Industry chambers meet Adhia, discuss model GST law
Raising concerns over the model GST law, industry chambers today sought more clarity on various issues like dual administrative control, discretionary power of tax authorities and taxation of electricity.
New Delhi: Raising concerns over the model GST law, industry chambers today sought more clarity on various issues like dual administrative control, discretionary power of tax authorities and taxation of electricity.
At a meeting with Revenue Secretary Hasmukh Adhia, representatives from chambers suggested that terms like 'location of suppliers', 'location of recipient', 'intra- state and inter-state sales' should be clearly defined.
During the meeting attended by industry bodies Ficci, CII and Assocham, participants expressed fears that temporary non-inclusion of petroleum products could jack up costs as the industry will not be able to claim tax credit.
"Some of the issues raised by Ficci include dual administrative control vested with both the Centre and states, wide discretionary powers given to tax authorities and potential of probable disputes due to separate valuation mechanism prescribed for related party transactions," it said.
Also, provisions relating to mandatory pre-deposit for filing appeals and restrictions imposed on availing input tax credit were flagged by Ficci.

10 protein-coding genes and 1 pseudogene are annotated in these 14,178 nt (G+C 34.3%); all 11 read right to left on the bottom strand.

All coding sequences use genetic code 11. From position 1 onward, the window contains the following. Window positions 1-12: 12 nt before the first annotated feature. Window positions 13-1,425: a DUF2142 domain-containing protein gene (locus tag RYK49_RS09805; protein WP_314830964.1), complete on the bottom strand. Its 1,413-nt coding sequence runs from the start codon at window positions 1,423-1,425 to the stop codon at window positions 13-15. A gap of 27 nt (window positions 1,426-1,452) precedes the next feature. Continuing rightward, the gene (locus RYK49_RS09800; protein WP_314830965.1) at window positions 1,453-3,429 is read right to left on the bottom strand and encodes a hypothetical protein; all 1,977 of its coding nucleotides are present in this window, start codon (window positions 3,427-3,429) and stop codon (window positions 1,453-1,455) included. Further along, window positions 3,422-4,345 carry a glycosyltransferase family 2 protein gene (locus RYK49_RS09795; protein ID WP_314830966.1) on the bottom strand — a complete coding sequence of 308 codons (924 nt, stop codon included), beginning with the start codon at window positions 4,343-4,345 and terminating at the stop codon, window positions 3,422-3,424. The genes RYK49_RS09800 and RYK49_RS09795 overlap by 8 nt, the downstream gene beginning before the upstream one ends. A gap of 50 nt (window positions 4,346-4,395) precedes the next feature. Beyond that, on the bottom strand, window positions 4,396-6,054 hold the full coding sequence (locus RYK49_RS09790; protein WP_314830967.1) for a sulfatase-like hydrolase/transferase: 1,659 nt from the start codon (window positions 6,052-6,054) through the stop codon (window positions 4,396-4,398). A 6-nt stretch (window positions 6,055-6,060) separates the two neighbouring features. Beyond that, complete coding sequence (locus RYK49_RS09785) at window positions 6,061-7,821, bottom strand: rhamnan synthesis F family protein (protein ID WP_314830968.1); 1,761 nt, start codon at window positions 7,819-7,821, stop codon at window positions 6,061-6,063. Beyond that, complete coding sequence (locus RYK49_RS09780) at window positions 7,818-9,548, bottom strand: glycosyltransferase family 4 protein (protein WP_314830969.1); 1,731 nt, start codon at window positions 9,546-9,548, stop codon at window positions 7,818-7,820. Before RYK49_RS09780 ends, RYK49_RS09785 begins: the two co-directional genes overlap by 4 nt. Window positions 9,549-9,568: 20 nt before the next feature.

The chamber suggested that provisions which may lead to unwarranted disputes in future may be given a re-look before finalising the law.
The meeting is part of the exercise by the revenue department to consult stakeholders and fine-tune GST legislation. The government is planning to roll out the new indirect tax regime from April 1, 2017.
Assocham, in its representation, said that non-inclusion of electricity will lead to significant economic distortions.
On petroleum products, it said the industry will operate under hybrid tax regime and will be unable to claim GST credit due to temporary non-inclusion of five petro products that could increase costs. Similar would be the fate of the alcohol industry.
"Consequently, some thinking around zero rating or concessional taxation under existing law on the inputs for these industries is warranted," Assocham suggested.
The model GST law does not have provisions dealing in supplies to SEZ, it said, adding that consequential amendments are needed to be made in the SEZ Act.
On real estate, it said the draft GST legislation should provide abatement of the value of land for levy of GST.
The GST Constitutional Amendment Bill was passed by Parliament earlier this month and so far three states -- Assam, Bihar and Jharkhand-- have ratified the Bill.
After the Bill is ratified by at least 16 states, Parliament will have to pass two legislations -- CGST and IGST -- detailing the new tax code. This could happen in the winter session of Parliament in November. Similar tax law SGST will also have to be passed by the states.